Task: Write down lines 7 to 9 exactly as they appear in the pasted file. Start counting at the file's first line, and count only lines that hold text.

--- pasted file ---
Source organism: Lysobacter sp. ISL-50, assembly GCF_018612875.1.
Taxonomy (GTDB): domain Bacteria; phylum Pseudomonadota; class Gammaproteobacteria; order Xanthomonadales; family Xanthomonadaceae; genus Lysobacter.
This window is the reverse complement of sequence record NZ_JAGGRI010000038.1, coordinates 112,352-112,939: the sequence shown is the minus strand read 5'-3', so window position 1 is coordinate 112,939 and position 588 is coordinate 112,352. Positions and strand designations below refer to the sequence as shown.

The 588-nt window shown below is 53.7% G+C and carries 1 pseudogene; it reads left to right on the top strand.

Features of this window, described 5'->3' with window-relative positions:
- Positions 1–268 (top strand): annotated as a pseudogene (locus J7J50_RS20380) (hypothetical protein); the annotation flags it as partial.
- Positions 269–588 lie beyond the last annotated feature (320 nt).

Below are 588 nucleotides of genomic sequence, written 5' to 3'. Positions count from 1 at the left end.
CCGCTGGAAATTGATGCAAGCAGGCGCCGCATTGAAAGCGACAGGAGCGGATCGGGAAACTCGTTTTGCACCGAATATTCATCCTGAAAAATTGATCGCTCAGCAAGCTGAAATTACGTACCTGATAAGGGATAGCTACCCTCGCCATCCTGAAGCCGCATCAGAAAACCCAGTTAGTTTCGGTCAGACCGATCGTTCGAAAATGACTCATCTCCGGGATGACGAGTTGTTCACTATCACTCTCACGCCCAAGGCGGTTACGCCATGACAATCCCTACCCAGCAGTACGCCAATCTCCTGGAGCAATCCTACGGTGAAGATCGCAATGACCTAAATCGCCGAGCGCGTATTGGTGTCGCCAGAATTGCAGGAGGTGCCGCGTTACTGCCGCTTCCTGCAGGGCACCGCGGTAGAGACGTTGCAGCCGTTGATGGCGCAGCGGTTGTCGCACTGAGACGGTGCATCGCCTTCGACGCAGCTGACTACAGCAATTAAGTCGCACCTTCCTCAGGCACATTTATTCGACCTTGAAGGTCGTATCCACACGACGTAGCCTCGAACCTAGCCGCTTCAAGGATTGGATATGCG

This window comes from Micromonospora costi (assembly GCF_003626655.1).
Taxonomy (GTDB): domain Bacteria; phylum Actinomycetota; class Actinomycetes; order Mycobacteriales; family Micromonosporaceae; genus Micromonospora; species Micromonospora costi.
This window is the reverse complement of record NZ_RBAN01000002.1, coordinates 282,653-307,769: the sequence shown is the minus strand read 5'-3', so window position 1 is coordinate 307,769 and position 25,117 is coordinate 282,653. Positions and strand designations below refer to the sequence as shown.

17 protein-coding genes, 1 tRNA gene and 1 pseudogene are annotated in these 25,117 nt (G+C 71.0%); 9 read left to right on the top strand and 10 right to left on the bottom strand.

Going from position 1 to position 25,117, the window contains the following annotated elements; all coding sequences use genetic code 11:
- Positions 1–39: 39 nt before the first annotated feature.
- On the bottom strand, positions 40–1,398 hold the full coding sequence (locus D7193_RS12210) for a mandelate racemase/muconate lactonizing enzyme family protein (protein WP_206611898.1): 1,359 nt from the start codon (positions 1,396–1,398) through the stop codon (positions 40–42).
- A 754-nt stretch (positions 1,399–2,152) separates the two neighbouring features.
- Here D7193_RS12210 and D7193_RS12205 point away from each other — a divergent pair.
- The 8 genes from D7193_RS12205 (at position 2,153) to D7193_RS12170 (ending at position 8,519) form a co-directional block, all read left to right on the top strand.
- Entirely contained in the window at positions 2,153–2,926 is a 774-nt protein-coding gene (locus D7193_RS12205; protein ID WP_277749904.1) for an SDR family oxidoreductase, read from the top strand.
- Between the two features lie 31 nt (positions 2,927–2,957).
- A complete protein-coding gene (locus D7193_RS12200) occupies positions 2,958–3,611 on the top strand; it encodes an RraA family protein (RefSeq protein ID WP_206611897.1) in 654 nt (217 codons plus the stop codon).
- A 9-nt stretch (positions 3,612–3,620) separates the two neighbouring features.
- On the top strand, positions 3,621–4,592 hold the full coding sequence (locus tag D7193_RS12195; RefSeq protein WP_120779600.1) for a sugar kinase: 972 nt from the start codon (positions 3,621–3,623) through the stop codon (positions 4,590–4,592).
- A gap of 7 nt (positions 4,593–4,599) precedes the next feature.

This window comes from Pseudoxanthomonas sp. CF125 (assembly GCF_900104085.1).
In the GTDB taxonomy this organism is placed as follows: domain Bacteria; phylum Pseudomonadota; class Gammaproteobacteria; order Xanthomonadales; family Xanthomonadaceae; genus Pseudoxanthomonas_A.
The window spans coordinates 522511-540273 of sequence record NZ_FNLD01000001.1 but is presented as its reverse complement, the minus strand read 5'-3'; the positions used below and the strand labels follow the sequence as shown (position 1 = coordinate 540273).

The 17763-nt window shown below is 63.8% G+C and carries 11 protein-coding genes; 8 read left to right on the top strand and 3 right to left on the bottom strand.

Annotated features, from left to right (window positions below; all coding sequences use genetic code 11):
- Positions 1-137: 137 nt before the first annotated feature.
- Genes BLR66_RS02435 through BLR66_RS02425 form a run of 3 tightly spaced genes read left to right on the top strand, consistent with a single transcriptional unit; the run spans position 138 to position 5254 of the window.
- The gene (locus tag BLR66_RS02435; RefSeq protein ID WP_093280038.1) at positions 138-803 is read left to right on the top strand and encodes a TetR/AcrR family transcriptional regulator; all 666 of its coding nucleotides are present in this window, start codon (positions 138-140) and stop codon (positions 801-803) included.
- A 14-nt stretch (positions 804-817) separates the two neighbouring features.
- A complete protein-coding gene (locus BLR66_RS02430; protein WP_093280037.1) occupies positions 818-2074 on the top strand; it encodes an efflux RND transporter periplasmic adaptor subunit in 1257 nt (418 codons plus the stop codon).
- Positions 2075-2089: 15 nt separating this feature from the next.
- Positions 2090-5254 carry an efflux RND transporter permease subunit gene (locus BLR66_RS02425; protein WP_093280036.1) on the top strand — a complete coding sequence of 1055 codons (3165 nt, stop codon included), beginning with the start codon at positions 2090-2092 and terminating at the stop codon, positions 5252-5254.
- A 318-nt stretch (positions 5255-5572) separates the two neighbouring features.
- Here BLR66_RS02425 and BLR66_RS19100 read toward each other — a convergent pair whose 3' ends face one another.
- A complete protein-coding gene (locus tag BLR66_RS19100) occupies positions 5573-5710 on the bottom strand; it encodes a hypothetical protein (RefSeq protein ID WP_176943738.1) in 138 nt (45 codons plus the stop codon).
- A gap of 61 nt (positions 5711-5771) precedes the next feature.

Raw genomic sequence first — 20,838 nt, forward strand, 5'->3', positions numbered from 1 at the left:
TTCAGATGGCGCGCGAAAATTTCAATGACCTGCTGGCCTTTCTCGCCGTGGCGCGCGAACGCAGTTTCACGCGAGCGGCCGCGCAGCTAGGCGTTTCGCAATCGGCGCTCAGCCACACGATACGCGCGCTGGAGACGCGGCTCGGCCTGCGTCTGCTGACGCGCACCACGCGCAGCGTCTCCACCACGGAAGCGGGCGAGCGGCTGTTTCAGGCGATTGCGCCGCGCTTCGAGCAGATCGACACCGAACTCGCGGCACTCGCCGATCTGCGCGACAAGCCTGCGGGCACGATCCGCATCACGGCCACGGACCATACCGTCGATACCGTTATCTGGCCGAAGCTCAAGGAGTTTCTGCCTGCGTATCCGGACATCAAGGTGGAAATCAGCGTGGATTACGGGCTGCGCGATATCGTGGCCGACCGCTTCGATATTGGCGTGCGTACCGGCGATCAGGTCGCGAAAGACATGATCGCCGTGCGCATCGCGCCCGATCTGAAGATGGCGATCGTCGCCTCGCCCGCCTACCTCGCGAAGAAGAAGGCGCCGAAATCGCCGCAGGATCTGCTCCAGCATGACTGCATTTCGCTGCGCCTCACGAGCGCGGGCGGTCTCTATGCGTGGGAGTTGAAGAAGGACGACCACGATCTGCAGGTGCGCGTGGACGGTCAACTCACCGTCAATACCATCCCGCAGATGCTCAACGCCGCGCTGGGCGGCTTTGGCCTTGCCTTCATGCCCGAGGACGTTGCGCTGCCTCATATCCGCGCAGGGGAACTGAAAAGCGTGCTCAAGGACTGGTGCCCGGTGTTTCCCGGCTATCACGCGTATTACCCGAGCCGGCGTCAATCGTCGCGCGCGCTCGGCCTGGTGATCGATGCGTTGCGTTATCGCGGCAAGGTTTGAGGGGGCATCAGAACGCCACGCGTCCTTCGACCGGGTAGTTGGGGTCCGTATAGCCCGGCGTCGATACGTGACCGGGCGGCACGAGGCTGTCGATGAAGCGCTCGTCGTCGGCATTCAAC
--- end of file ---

- Positions 269–588 lie beyond the last annotated feature (320 nt).

Below are 588 nucleotides of genomic sequence, written 5' to 3'. Positions count from 1 at the left end.
CCGCTGGAAATTGATGCAAGCAGGCGCCGCATTGAAAGCGACAGGAGCGGATCGGGAAACTCGTTTTGCACCGAATATTCATCCTGAAAAATTGATCGCTCAGCAAGCTGAAATTACGTACCTGATAAGGGATAGCTACCCTCGCCATCCTGAAGCCGCATCAGAAAACCCAGTTAGTTTCGGTCAGACCGATCGTTCGAAAATGACTCATCTCCGGGATGACGAGTTGTTCACTATCACTCTCACGCCCAAGGCGGTTACGCCATGACAATCCCTACCCAGCAGTACGCCAATCTCCTGGAGCAATCCTACGGTGAAGATCGCAATGACCTAAATCGCCGAGCGCGTATTGGTGTCGCCAGAATTGCAGGAGGTGCCGCGTTACTGCCGCTTCCTGCAGGGCACCGCGGTAGAGACGTTGCAGCCGTTGATGGCGCAGCGGTTGTCGCACTGAGACGGTGCATCGCCTTCGACGCAGCTGACTACAGCAATTAAGTCGCACCTTCCTCAGGCACATTTATTCGACCTTGAAGGTCGTATCCACACGACGTAGCCTCGAACCTAGCCGCTTCAAGGATTGGATATGCG